After all, it had only been a little over five months since an ancient Egyptian demon-goddess had nearly sucked the town into the rift she'd created between the little town of Giles and the Summerlands. The town had survived, but who knows what the long-term consequences of tearing the veil between the land of the living and the land of the dead might be? They’d gotten through the winter without much trouble, but with spring now making itself known, there was no way to predict what might appear as the last of the snow melted.
Even though the goddess Anat was now bound and buried in a three ton block of concrete, Natalie remained on guard. After all, Anat had possessed Eunice Grandby, Cassie’s grandmother, for fifty years without anyone in town catching on. She wasn’t convinced that all of Anat’s magical machinations had been trapped with her. No, it was best to be right there in the middle of things if the whispers started.
The sweet-smelling zing of ozone that always accompanied the entry of a spirit into the living realm alerted Natalie that one of them had entered the room behind her. She knew who it was without looking; William had been showing up more and more frequently since her ward had been destroyed. Sometimes she wished she’d run in the other direction and let the town disappear into the breach.
She steeled herself to turn, knowing the increased visits might be her own fault. Sometimes, if she didn’t look at him directly, his company was reassuring, like he’d never left her. Truth is, she’d missed him, and then, after the Witching Faire, there he was again: smiling, disarming her, looking like he did the first day they’d danced, the first day they’d kissed, the first day he’d told her he loved her.
Looking just like he did now, she thought, as she faced him. He was impeccably dressed, as he was at all times, in tan pants, a crisp, white button-down shirt, and his favorite argyle sweater vest. His hair, not long enough for a DA but not short enough for a crew cut, was slicked to the side with the slightest wave at the front. Her old heart squeezed in her chest like there was a fist around it.
She’d always hated that sweater vest, but she could never bring herself to tell him.
He moved toward her, reaching his hand out for her arm. It felt cold against her skin as he tried to settle it there, and then it went through, breaking the illusion.
“Lolloping lizard lips! Get off me.” She stomped to the kitchen where she kept a tub under the sink to soak her feet after a day of too much standing. “Go away, William. I don’t want you. The dead should be dead. They shouldn’t continue walking around to harass the living.”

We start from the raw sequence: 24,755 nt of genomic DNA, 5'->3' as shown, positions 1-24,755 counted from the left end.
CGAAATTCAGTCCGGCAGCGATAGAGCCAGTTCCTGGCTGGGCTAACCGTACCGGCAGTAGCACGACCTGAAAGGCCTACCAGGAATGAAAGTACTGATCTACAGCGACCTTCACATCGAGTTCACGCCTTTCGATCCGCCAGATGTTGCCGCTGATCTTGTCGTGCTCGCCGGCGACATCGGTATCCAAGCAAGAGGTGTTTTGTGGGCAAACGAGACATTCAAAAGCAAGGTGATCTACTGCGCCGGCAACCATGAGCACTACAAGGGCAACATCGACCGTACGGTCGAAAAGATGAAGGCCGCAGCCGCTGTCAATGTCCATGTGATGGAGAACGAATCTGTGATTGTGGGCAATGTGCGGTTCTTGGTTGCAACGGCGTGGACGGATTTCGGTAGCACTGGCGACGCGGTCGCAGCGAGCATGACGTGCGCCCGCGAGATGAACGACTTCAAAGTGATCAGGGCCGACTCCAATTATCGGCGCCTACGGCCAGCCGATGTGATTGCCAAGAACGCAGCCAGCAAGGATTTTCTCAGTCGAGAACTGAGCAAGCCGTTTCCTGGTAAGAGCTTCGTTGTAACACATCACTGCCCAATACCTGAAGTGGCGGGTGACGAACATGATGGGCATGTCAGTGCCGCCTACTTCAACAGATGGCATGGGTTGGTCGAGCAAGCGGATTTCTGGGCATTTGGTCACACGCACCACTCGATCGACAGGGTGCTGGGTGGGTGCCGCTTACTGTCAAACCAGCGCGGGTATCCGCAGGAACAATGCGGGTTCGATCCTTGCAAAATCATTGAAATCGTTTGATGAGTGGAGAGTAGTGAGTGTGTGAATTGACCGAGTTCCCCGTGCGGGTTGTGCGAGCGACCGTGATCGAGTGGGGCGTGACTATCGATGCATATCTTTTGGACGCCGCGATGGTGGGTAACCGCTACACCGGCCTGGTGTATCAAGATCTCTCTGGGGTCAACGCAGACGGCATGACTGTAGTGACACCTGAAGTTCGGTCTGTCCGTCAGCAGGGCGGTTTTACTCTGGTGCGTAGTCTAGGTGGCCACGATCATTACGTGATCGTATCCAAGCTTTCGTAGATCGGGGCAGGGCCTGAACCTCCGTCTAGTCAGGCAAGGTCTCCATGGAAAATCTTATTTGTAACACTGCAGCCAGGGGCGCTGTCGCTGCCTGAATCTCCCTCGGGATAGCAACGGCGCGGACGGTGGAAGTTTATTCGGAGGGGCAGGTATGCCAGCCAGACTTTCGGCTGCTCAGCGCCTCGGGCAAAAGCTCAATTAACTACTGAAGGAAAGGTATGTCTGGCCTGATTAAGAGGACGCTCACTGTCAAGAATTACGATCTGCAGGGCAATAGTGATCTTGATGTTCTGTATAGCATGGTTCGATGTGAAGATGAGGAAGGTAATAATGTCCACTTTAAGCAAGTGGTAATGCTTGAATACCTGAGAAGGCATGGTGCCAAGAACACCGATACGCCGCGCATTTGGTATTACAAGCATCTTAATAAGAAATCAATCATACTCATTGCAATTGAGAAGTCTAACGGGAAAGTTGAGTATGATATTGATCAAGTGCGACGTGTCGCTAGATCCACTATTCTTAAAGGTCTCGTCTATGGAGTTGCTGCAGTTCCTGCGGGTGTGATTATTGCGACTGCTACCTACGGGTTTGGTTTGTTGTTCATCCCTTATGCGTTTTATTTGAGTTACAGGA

Despite her protest, he trailed after her. “Are you sure you don’t believe I killed those people? That was why you made the ward, wasn’t it? And now you’re trying to make a new one.”
“No, I never believed it, even though my mother and grandmother did. We had bitter fights about you.” She placed the foot bath under the hot water tap and turned it on, testing the water with her hand as she said, “Help me find your body, William. When I find it, it can lay all those old rumors to rest. I’ll prove you weren’t a killer who ran away, that you were dead before the final murder. And then I’ll help you pass to the Summerlands. You’ll have your peace, and I’ll have mine. Now go! I don’t have the patience for this today.”
He reached a hand out to caress her face as he had done hundreds of times when he was alive. All she felt was a chill; there was no substance. Her neutral expression insisted it didn’t mean a thing to her. Then, he was gone.
Natalie stood for a while with her eyes closed and raised a hand to her cheek, a sad smile on her face, while the stream of hot water she’d forgotten about dissolved the last of her mineral salts and overflowed with them down the drain.
There was no way Taniqua “Twink” Johnson was going to go live in boring old Giles with her mean old aunt. No way. Did any normal people even live in Giles? She sure hadn’t seen any during visits. Even the names of the shops were weird. You’d have to be a freak to buy your food at the Decent Food Mart, which was the only grocery store for miles. Too bad her opinion couldn’t stop her cousin’s car from driving steadily onward with Twink captive in the passenger seat.